HomeFeatures/AnalysisExclusive interview with Marcus Pawson, Head: Local Government at AfriForum, South African...

Exclusive interview with Marcus Pawson, Head: Local Government at AfriForum, South African civil-rights organisation

Marcus PawsonLet’s start with some background on AfriForum and the work that you do.

AfriForum registered as a NPO in 2005 with a specific focus on Constitutional Rights and minorities in particular, in essence a civil rights organisation. From AfriForum’s inception until 2009, the organisation achieved several successes in campaigns that had a national influence.

The most important successes were name changes, against race-based legislation, government sports interference, hate speech, racism, farm murders and crime in general and to safeguard property rights.

Since 2010 AfriForum started creating community structures in every town and city in South Africa. The aim was to help communities focus on local government issues, community safety and importantly environmental issues.

AfriForum’s environmental portfolio has developed community projects that focus on water quality (blue and green drop), sustainable water supply, auditing landfill sites, planting indigenous trees and auditing the cleanliness of cities and towns to clean up our towns and cities. AfriForum currently has 170 000 members and branches in 125 cities and towns in South Africa.

What kind of projects is your department of Local Government involved in?

AfriForum’s Local Government portfolio has a twofold strategy. The first is to have government of all spheres held accountable for government services and environmental responsibilities. The second is a “do it ourselves” approach where we reach a point that communication and good relationships with government have not delivered on promises and AfriForum then takes on the responsibility of fixing the immediate problem. In both strategies a legal strategy is applied to ensure that the best outcome is achieved.

AfriForum Environmental Affairs is responsible for the following annual projects:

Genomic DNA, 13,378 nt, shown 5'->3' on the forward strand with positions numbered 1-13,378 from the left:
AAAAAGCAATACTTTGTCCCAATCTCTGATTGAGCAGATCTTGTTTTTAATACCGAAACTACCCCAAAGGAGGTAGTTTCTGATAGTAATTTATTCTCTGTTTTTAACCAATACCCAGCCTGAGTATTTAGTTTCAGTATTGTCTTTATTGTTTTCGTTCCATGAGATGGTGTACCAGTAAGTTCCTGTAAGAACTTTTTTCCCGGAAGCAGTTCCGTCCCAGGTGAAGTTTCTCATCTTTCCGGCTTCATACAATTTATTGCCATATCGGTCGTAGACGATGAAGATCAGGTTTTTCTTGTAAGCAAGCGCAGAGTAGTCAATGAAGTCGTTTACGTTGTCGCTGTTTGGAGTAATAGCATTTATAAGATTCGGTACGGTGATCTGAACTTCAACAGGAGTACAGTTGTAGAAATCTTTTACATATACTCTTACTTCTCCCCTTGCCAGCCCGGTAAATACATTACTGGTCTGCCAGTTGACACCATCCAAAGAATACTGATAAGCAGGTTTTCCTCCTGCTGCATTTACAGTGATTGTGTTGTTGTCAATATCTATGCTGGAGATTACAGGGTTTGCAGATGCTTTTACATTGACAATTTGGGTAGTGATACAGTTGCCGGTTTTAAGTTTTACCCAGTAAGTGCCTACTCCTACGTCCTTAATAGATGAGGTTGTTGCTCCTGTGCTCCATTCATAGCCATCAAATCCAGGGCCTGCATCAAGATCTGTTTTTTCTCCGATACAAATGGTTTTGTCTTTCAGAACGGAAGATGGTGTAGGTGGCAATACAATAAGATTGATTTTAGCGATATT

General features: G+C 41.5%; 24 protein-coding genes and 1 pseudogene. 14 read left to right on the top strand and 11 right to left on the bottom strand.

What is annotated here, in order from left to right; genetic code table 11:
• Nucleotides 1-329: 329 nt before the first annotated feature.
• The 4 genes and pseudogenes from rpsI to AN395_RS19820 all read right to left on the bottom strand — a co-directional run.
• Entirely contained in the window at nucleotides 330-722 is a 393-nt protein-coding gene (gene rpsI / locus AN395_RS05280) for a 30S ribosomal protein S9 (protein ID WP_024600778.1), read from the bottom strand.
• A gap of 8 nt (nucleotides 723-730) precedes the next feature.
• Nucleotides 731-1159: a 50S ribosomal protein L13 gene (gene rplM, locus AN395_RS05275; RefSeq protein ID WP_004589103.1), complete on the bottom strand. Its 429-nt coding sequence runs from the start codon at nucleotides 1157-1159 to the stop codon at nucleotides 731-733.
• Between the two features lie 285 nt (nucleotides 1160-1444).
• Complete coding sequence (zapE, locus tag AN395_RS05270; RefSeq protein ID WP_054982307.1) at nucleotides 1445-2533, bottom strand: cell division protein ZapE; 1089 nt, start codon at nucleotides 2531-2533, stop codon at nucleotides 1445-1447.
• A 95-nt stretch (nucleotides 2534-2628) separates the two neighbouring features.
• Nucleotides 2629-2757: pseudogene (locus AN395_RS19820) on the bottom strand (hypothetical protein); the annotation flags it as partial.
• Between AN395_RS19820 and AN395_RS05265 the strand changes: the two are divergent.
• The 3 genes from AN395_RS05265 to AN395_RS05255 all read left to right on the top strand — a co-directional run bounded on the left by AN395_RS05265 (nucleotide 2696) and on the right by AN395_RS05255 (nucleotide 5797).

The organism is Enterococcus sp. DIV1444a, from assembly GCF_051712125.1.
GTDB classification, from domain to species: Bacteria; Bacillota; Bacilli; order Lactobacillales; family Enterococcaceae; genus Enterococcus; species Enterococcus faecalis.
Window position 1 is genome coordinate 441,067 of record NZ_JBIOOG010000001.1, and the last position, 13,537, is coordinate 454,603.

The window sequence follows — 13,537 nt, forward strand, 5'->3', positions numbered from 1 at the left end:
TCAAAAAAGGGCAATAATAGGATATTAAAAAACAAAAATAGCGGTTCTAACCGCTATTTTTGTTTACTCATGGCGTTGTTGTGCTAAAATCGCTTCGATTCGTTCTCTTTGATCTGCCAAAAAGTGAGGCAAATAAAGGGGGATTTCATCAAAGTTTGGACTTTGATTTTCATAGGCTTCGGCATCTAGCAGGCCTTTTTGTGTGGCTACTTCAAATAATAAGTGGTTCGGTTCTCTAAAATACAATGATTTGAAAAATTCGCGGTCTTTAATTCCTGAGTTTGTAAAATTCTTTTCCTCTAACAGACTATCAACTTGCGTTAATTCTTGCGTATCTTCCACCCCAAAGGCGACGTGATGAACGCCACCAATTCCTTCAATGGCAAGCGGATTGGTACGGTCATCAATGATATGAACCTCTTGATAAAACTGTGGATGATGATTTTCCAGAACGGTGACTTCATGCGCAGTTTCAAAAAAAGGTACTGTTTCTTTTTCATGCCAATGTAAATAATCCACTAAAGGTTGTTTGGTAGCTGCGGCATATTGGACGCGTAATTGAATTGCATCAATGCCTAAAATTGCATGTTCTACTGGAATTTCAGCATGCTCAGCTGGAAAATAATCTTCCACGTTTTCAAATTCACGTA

1. The Blue and Green Drop Project – Every branch receives a water test kit along with training to test potable water (blue drop test) at schools, hospitals, libraries, etc. This ensures that clean drinking water is provided by testing samples on the SANS 241 standards. The AfriForum branch tests the treated sewerage outlet from Waste Water Treatment Works (WWTWs) into our water systems to ensure that government does not pollute the environment. AfriForum then compiles the test results in a report (since 2013) and this report is made public. This report has become even more important to communities as the Department of Water Affairs has not released their blue and green drop report on since 2011.
  2. Sustainable water supply – All AfriForum branches report water leaks and sewerage overflows to the relevant authorities and even act to fix the problem themselves. Regular meetings with senior management of municipalities are held to discuss these issues and followed up on progress.
  3. Auditing landfill sites – All AfriForum branches are trained and given an easy to read audit form that scores landfill sites on their compliment of minimum standards for licences landfill sites. Results are captured in a report and made public and AfriForum places pressure on municipalities to improve and/or fix areas of non-conformity.